responsibility and skill on the part of the counsellor to be able to
certain chances and challenges. The great benefit of the Tarot, however, is its
immediate understanding. If we include the imagination of the client, he or
she takes part in the interpretation. This procedure democratises
the process of self-development. The clients are less dependent on specialist
knowledge by the authority. And the astrologer feels less pressure to
offer the "correct
interpretation" on all occasions, if the Tarot cards are included. The
session becomes richer and more profound by introducing this creative
element, because pictures speak directly to the soul.
Dream images can have a similar positive effect. If you have experiences
how much more profound an astrological session can become, when a client
talks about a dream, you will know how strongly and deeply archetypal images
the client does not introduce a dream, we have one at hand: The Tarot contains
nothing less than the collected archetypal dreams of human kind. The 78 Tarot
cards summarise the dream patterns of all humans. Even before the Tarot work
starts, we know these 78 scenes, because we dream of these ancient
figures all the time, even if sometimes in different costumes. The Tarot
cards are direct, relentless, magical and comforting, like our
dreams, like our inner life.
Similarities and differences
|Uses ambiguous symbols
||Uses ambiguous symbols
Refers to the rhythms of nature at the time of birth
Is read from 78 archetypal images (Tarot cards)
|Individual parts of astrology are known since ancient
||Individual images and motives are known since ancient
|Its modern structure has existed since the first millennium
||Its modern form has been developed since the Rennaissance.
|Translation ("interpretation") of the symbols is necessary.
||Translation ("interpretation") of the symbols is necessary.
|This requires specialist knowledge.
||This is partly possible without any specialist knowledge
(spontaneous interpretation of the images).
|The symbols do not judge. Each of them contains 50% chances
and 50% challenges.
||At first sight, there are "good", "bad" and neutral cards. But
each of them contains the possibility of its opposite.
|Abstract but differentiated system.
||Immediately comprehensible pictures
|Scientific approach possible
||free, creative system
|Empirical material stems from a long and systematic tradition
of interpreting astrological symbols.
||Written sources for interpretation have only been available
for about 100 years.
|Astrology is a time-based system. Constellations can be exactly
assigned to a certain period of time.
||Timeless system of images. Past, present and future have to
be differentiated through certain questions and spreads.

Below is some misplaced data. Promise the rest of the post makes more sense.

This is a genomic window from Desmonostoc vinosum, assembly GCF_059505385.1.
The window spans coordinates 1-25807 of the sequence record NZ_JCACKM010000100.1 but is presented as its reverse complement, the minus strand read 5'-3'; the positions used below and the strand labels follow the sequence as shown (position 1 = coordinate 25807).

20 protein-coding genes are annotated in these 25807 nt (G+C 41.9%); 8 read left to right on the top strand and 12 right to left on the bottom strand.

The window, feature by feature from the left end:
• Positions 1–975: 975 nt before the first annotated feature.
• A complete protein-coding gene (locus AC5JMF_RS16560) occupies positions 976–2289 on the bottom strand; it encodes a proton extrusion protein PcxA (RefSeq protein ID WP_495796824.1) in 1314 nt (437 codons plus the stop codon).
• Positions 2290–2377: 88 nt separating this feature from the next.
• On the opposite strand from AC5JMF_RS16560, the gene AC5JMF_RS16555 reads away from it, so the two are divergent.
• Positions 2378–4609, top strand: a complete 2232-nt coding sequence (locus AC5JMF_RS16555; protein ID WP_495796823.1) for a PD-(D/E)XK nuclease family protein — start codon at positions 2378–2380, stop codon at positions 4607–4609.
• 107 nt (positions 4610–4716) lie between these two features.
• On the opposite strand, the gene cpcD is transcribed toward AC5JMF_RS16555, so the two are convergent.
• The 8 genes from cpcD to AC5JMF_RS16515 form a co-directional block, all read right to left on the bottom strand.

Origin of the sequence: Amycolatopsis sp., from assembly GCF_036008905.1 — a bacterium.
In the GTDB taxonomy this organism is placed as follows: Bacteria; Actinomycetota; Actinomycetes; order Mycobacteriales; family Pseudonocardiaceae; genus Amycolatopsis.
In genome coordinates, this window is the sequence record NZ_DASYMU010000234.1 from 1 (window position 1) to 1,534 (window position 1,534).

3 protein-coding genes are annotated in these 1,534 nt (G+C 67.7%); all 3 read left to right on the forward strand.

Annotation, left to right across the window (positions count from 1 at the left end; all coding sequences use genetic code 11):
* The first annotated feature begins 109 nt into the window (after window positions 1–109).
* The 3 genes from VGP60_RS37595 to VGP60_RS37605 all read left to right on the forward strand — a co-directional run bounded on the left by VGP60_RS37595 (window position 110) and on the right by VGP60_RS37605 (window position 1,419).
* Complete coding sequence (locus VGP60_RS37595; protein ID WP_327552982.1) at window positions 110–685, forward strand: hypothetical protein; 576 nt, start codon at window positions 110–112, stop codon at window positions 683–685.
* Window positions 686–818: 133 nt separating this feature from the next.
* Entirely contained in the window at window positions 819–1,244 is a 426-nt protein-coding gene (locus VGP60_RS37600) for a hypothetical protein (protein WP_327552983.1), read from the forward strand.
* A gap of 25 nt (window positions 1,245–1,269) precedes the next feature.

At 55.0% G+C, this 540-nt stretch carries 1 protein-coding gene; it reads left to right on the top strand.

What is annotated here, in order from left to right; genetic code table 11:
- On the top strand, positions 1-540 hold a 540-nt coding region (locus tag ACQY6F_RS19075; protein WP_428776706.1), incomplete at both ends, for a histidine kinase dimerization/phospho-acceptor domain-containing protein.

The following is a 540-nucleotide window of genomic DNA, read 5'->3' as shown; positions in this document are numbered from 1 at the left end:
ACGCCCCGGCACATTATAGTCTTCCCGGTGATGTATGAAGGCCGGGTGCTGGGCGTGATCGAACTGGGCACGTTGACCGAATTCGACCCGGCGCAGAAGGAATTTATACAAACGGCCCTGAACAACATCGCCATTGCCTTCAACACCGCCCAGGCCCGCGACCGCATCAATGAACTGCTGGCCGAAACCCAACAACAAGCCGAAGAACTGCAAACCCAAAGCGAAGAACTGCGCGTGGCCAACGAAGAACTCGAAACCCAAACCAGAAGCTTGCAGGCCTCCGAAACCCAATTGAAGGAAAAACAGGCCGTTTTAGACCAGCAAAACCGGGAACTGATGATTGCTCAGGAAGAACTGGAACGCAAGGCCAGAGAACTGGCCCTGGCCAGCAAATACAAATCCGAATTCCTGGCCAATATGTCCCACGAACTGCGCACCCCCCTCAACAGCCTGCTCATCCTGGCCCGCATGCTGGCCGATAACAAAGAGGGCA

Relationships between planets and
Which Tarot card corresponds to which planet or zodiac sign? Different astrologers
and Tarot players have their individual assignments, but unfortunately, they
are all different! There is not a single Tarot card which is assigned to
the same astrological symbol. Therefore, I have decided to assign several images
to each astrological image which illustrate different facets of this symbol.
are 22 so-called trump cards, the major Arcana. This fact seduced some astrologers
to the following considerations: there are ten known planets
and twelve zodiac signs, this results in 22 symbols, and therefore, each card
should be assigned
to exactly one planet or sign. But it soon turned out that the two systems
cannot be translated one-to-one. This is not surprising, considering the different
origins of the two oracles: astrology is based on natural cycles, whereas
hand-drawn images by people make up the Tarot symbols.
Those who insist on assigning one particular card to a particular planet
or sign, should also be able to explain how to deal with planets which may
still be discovered, because we can't just invent a few new cards. They would
further have to explain
why this system should be so convincing, despite the fact that at the time
of the creation of the Tarot and during the first three centuries of its existence
only seven planets were known, and astrology therefore only knew 19 symbols.
So, the assignment does not seem to be as simple as that. What a shame! Our
structuring mind would have liked to have auch a baffling logical
The Hermit - more than Saturn
It is just this fuzziness which is very useful in the counselling practice.
Let us return to the example in the first chapter. Saturn is represented in
the Tarot by the Hermit - but not a hundred percent. This figure shows typical
Saturnian characteristics, e.g. the measured pace, the archetypal
of the old sage,
the protective cloak, and much more. But maybe, one day, we see that he follows
his path all by himself, lonely like a mystic - then we have discovered the
Neptunian streak in this hermit. Or we notice his lamp
with the flame, maybe his strong staff - then we perceive the fiery side of
his nature. Like almost all images, the Hermit is an ambiguous symbol that
contains different astrological functions which together become a whole.
So, if our client perceives the mystic isolation of the Hermit, this
is meaningful to the individual. We can almost always see that the two